Adriane Fresh is a PhD candidate in Political Science. She studies elites, institutions, and economic development in historical political economy perspective. Adriane's job market paper -- "Industrial Revolution and Political Change: Evidence from the British Isles" -- contends with the consequences of economic modernization for political development. Using analysis of original historical data spanning the 18th and 19th centuries, geo-spatial analysis, and a quasi-experimental empirical design, the paper assesses how the Industrial Revolution in the British Isles affected the circulation of elites through political power. The remaining papers of her dissertation ask why institutional changes sometimes upset the distribution of political power, but other times do not using evidence from Britain's first democratic reform and the 17th century Revolutionary Period. In her broader research agenda on the political economy of development, Adriane examines questions of elite persistence and institutional change in the context of Chile, Mexico and the US South during the mid 20th century.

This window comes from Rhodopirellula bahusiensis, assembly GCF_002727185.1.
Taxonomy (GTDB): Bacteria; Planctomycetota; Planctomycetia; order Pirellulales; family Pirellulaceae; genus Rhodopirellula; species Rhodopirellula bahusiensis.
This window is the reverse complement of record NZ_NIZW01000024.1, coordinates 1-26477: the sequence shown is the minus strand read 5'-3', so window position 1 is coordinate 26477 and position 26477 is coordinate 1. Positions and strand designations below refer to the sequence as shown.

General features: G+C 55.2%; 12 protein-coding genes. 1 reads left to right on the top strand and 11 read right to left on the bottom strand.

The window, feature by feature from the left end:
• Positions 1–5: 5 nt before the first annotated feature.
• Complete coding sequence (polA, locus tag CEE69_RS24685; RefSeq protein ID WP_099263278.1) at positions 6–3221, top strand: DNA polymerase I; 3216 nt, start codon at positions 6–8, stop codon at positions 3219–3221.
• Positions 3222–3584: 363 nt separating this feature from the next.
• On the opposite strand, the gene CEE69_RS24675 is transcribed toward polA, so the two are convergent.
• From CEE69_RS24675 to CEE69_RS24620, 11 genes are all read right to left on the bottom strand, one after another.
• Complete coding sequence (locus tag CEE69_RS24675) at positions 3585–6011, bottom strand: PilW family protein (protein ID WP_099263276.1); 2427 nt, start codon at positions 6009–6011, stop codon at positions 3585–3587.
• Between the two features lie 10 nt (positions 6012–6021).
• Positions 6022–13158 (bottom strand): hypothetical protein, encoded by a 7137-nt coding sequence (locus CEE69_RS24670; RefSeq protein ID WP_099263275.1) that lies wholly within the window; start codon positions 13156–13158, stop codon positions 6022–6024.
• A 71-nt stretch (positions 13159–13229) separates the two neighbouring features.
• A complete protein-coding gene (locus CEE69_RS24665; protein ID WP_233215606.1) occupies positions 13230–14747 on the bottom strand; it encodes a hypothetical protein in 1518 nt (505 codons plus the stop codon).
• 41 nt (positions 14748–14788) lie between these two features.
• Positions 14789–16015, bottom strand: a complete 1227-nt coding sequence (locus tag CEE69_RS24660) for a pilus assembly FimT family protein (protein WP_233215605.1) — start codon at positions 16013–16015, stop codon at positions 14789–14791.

While at Stanford, Adriane has served as a Teaching Assistant for PS1 - Intro to International Relations; PS4 - Intro to Comparative Politics; and PS110C - America and the World Economy. She has also served as a Course Assistant in the IR Honors Program, the Political Science Research Honors Track, and the Stanford Freshman Seminar program. Through the Prison University Project at San Quentin State Prison, she has also been the instructor for accredited college courses on Latin American history and generalized research methods. In recognition of her teaching, Adriane was awarded the Stanford Centennial Teaching Assistant award in 2014.